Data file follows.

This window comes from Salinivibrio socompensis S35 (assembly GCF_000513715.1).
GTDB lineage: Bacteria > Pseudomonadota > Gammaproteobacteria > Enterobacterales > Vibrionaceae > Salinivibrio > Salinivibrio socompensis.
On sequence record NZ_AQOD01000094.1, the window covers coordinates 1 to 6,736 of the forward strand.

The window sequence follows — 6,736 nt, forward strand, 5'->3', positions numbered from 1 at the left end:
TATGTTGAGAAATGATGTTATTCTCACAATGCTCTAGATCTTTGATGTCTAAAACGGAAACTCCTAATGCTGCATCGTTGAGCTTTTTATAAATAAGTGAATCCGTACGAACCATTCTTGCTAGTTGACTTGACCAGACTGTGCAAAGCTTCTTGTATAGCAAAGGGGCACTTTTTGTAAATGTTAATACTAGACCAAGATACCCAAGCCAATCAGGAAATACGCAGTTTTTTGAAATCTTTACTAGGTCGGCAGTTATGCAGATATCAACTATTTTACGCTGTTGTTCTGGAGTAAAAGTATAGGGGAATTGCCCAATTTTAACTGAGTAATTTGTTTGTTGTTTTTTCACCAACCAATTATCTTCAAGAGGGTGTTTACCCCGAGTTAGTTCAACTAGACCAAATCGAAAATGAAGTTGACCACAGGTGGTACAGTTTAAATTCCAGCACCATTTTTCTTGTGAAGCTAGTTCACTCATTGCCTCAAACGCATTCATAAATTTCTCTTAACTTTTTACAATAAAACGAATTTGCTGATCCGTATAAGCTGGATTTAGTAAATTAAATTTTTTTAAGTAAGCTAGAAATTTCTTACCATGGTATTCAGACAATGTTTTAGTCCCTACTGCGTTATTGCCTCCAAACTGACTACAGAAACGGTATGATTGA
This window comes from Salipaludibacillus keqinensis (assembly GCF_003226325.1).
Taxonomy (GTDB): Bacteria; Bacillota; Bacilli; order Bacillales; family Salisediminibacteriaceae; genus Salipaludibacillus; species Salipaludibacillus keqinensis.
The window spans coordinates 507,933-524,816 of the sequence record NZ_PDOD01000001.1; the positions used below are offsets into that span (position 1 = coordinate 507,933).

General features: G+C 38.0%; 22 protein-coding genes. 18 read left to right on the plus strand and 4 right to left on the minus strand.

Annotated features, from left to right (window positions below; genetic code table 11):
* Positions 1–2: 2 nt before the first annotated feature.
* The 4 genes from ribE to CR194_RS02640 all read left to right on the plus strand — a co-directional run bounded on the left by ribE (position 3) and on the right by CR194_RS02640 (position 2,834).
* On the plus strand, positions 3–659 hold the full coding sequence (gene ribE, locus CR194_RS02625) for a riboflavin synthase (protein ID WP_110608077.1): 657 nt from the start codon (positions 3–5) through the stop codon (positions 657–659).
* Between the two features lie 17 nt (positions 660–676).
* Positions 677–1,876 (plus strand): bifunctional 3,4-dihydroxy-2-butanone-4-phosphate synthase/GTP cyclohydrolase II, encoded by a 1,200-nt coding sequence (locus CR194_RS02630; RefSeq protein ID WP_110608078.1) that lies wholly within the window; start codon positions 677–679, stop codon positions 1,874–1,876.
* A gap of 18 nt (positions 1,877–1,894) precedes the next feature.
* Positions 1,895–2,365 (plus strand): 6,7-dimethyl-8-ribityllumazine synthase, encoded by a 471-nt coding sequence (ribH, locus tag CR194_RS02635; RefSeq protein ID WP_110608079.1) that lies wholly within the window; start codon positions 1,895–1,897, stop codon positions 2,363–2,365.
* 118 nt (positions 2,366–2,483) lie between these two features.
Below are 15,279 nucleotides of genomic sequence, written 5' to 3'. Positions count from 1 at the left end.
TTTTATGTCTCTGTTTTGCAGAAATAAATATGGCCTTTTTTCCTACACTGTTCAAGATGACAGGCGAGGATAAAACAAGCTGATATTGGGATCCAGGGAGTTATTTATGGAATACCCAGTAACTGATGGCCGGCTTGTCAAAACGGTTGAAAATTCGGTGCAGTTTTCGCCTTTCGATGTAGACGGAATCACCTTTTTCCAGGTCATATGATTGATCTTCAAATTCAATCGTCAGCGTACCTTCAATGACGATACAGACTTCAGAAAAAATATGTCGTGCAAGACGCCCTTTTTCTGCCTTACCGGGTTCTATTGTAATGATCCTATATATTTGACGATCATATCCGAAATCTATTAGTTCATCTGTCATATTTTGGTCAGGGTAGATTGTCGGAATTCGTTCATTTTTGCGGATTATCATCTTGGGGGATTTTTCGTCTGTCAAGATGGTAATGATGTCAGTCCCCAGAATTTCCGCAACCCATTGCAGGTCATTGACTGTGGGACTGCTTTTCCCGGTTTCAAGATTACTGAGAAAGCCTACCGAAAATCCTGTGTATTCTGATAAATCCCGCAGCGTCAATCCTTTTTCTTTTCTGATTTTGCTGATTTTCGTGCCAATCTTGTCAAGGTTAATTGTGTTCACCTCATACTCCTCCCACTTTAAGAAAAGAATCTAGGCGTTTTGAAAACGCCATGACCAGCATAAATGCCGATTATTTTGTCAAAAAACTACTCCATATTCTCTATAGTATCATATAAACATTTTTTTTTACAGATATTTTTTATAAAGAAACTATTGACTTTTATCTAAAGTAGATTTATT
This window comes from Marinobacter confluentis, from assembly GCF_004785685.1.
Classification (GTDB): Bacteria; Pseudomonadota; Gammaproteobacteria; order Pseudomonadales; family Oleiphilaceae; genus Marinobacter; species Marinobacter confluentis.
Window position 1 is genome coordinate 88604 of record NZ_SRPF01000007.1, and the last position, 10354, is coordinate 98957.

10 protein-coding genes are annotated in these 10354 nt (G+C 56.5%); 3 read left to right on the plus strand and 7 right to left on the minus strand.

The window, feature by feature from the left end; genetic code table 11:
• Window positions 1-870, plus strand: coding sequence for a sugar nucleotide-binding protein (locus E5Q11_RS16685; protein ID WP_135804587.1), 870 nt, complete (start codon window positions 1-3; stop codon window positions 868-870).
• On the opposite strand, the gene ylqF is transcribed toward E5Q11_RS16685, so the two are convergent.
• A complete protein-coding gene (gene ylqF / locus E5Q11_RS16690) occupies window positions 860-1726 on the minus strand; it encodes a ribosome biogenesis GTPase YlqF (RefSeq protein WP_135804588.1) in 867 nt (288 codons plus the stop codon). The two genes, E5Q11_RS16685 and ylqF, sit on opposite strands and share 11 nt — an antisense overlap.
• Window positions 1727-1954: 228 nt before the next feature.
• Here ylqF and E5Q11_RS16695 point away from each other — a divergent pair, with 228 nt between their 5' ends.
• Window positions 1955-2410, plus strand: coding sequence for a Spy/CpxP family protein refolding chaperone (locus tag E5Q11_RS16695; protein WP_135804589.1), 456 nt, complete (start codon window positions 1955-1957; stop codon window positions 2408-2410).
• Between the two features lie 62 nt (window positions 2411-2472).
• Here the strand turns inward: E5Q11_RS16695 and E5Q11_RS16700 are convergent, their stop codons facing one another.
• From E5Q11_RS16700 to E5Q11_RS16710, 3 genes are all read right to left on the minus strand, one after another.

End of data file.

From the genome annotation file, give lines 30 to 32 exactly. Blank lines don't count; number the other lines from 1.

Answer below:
• Here ylqF and E5Q11_RS16695 point away from each other — a divergent pair, with 228 nt between their 5' ends.
• Window positions 1955-2410, plus strand: coding sequence for a Spy/CpxP family protein refolding chaperone (locus tag E5Q11_RS16695; protein WP_135804589.1), 456 nt, complete (start codon window positions 1955-1957; stop codon window positions 2408-2410).
• Between the two features lie 62 nt (window positions 2411-2472).